UnitedHealthcare’s new ER policy denounced as ‘dangerous’ by American Hospital Association

June 11, 2021

Minneapolis-based insurance giant UnitedHealthcare is cracking down on emergency room visits with a new policy starting July 1 that the American Hospital Association says will jeopardize patients’ health and threaten them with financial penalties, reports the Naples Daily News.

The American College of Emergency Physicians said it fears the change will cause patients to avoid using emergency rooms because they will be responsible for their hospital bills when UnitedHealthcare rejects them.

UnitedHealthcare this month told its network hospitals in 34 states that it will assess emergency room claims to determine if visits are, in fact, medical emergencies.

Claims that are determined not to be tied to emergencies will be subject to no coverage or limited coverage. based on the patient’s insurance plan, according to the insurer’s notice sent to hospitals. As many as 1 in 10 claims could be rejected, said Tracey Lempner, spokesperson for the  insurer.

UnitedHealthcare’s policy affects commercially insured patients with employer-sponsored plans and does not apply to patients with Medicare Advantage or contracted Medicaid coverage with UnitedHealthcare, Lempner said.

UnitedHealthcare in 2018 said it had more than 30 million Americans with commercial or employer-sponsored plans.

The policy will take effect in 34 states and the District of Columbia, Lempner said. Included among them are Alabama, Arizona, Arkansas, Colorado, Connecticut, Washington, D.C., Delaware, Florida, Georgia, Indiana, Iowa, Kansas, Kentucky, Louisiana, Maryland, Massachusetts, Michigan, Mississippi, Nebraska, Nevada, New Hampshire, New Jersey, New York, Ohio, Oklahoma, Oregon, Pennsylvania, South Carolina, Tennessee, Texas, Utah, Virginia, Washington, West Virginia and Wisconsin.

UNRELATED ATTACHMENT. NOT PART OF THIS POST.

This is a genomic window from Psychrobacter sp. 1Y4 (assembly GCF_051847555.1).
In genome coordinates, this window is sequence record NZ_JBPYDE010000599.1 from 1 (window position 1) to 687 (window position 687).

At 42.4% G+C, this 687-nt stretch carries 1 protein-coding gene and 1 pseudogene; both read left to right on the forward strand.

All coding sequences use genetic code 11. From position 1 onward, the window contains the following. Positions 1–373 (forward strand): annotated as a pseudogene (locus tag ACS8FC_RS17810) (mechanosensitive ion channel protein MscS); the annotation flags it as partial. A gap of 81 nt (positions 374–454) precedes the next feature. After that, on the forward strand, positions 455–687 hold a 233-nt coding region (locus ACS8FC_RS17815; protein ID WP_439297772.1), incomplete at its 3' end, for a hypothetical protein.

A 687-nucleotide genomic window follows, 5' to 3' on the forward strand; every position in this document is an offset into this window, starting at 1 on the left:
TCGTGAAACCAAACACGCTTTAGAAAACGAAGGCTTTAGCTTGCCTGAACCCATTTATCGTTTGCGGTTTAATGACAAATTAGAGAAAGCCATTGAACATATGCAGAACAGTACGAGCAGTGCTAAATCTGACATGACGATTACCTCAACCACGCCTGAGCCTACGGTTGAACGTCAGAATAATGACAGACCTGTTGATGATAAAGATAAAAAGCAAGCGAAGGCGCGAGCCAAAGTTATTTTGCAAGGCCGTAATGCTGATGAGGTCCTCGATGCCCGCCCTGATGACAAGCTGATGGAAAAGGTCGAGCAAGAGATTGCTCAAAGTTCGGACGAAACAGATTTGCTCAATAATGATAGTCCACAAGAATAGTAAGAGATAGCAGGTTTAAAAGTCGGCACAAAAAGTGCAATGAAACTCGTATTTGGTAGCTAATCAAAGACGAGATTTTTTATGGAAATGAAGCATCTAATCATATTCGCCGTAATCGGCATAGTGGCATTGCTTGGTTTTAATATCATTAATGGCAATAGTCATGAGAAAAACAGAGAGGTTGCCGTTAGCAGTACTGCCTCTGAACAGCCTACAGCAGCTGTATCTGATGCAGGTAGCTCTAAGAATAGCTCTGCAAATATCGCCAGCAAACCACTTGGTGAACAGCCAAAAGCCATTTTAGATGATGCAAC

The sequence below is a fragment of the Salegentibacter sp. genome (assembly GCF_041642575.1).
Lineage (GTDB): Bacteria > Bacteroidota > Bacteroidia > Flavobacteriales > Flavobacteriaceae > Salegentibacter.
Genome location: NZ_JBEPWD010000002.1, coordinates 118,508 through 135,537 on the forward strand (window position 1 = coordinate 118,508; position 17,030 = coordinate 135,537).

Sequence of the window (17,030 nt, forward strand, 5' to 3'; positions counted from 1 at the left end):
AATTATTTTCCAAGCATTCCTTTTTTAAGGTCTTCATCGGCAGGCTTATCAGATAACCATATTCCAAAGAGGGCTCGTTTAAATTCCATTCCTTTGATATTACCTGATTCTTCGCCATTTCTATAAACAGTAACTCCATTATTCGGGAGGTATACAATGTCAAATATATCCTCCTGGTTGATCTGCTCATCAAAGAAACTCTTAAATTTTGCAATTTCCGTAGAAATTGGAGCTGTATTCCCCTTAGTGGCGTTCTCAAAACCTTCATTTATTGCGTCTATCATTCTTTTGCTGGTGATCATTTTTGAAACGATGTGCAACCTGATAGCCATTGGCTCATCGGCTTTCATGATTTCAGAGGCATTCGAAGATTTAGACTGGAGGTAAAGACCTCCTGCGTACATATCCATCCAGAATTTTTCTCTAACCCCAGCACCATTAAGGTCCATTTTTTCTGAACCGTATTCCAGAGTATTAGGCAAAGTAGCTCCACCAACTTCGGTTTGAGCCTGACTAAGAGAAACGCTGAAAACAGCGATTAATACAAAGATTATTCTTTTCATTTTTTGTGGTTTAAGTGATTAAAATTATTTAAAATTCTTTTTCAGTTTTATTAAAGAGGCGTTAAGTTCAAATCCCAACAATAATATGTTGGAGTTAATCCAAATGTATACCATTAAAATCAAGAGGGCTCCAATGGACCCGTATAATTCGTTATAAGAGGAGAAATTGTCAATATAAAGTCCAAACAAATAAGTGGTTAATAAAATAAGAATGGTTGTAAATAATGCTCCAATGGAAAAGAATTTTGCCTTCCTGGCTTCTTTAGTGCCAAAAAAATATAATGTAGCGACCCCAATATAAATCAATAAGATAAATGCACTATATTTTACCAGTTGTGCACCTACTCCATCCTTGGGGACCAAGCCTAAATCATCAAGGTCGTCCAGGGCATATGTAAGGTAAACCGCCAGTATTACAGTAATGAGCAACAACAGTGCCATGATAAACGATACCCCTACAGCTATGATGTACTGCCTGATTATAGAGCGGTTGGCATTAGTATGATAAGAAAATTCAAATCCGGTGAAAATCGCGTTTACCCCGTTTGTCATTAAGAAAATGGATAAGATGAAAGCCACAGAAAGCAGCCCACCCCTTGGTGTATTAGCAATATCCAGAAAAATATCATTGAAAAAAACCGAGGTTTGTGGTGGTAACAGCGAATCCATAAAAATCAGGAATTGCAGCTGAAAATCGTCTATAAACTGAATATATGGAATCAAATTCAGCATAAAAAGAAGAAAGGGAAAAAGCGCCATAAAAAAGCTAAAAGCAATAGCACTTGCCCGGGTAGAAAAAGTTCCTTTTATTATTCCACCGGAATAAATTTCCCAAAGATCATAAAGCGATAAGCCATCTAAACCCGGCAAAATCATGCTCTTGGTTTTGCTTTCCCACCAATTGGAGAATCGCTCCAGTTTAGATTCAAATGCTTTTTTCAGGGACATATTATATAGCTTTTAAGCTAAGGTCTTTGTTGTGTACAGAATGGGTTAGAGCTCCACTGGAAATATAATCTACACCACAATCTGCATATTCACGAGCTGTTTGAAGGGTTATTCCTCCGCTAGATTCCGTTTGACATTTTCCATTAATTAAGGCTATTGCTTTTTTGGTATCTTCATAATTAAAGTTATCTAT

The policy applies to the hospital portion of emergency room care, so patients could be billed when the claim is denied, said Laura Wooster, associate executive director of Public Affairs for the American College of Emergency Physicians, based in Washington, D.C.

“If United doesn’t cover it, then the patient will be on the hook,” she said. “It looks like they are not on the hook for the (emergency physicians’ bill). We are trying to get more information on that.”

She could not say whether other insurers will adopt a similar policy.

Research contact: @ndn

Editor’s Note: In the face of growing opposition from hospital and doctors groups, UnitedHealthcare said on Thursday it would delay its plan to stop paying for emergency room visits that it deemed nonurgent, at least until the pandemic has ended.

Leave a Reply

Your email address will not be published.